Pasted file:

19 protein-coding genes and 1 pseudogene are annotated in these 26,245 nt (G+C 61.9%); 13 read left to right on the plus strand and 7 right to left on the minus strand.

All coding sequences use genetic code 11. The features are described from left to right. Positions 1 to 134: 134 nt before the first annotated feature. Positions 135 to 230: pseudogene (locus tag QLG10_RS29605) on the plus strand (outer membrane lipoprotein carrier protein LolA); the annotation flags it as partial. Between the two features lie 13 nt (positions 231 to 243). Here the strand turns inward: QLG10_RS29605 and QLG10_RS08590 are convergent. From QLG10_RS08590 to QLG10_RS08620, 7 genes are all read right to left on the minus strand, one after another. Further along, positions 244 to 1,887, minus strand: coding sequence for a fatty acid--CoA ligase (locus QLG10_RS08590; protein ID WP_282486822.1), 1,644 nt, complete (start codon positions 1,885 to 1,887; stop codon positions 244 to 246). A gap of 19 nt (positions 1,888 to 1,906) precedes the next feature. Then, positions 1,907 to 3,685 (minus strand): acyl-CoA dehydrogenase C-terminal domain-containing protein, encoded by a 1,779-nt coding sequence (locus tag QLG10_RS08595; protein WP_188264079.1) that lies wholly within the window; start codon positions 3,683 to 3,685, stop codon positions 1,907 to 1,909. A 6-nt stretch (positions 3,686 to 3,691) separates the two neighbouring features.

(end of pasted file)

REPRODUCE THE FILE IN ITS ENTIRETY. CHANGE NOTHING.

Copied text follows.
19 protein-coding genes and 1 pseudogene are annotated in these 26,245 nt (G+C 61.9%); 13 read left to right on the plus strand and 7 right to left on the minus strand.

All coding sequences use genetic code 11. The features are described from left to right. Positions 1 to 134: 134 nt before the first annotated feature. Positions 135 to 230: pseudogene (locus tag QLG10_RS29605) on the plus strand (outer membrane lipoprotein carrier protein LolA); the annotation flags it as partial. Between the two features lie 13 nt (positions 231 to 243). Here the strand turns inward: QLG10_RS29605 and QLG10_RS08590 are convergent. From QLG10_RS08590 to QLG10_RS08620, 7 genes are all read right to left on the minus strand, one after another. Further along, positions 244 to 1,887, minus strand: coding sequence for a fatty acid--CoA ligase (locus QLG10_RS08590; protein ID WP_282486822.1), 1,644 nt, complete (start codon positions 1,885 to 1,887; stop codon positions 244 to 246). A gap of 19 nt (positions 1,888 to 1,906) precedes the next feature. Then, positions 1,907 to 3,685 (minus strand): acyl-CoA dehydrogenase C-terminal domain-containing protein, encoded by a 1,779-nt coding sequence (locus tag QLG10_RS08595; protein WP_188264079.1) that lies wholly within the window; start codon positions 3,683 to 3,685, stop codon positions 1,907 to 1,909. A 6-nt stretch (positions 3,686 to 3,691) separates the two neighbouring features.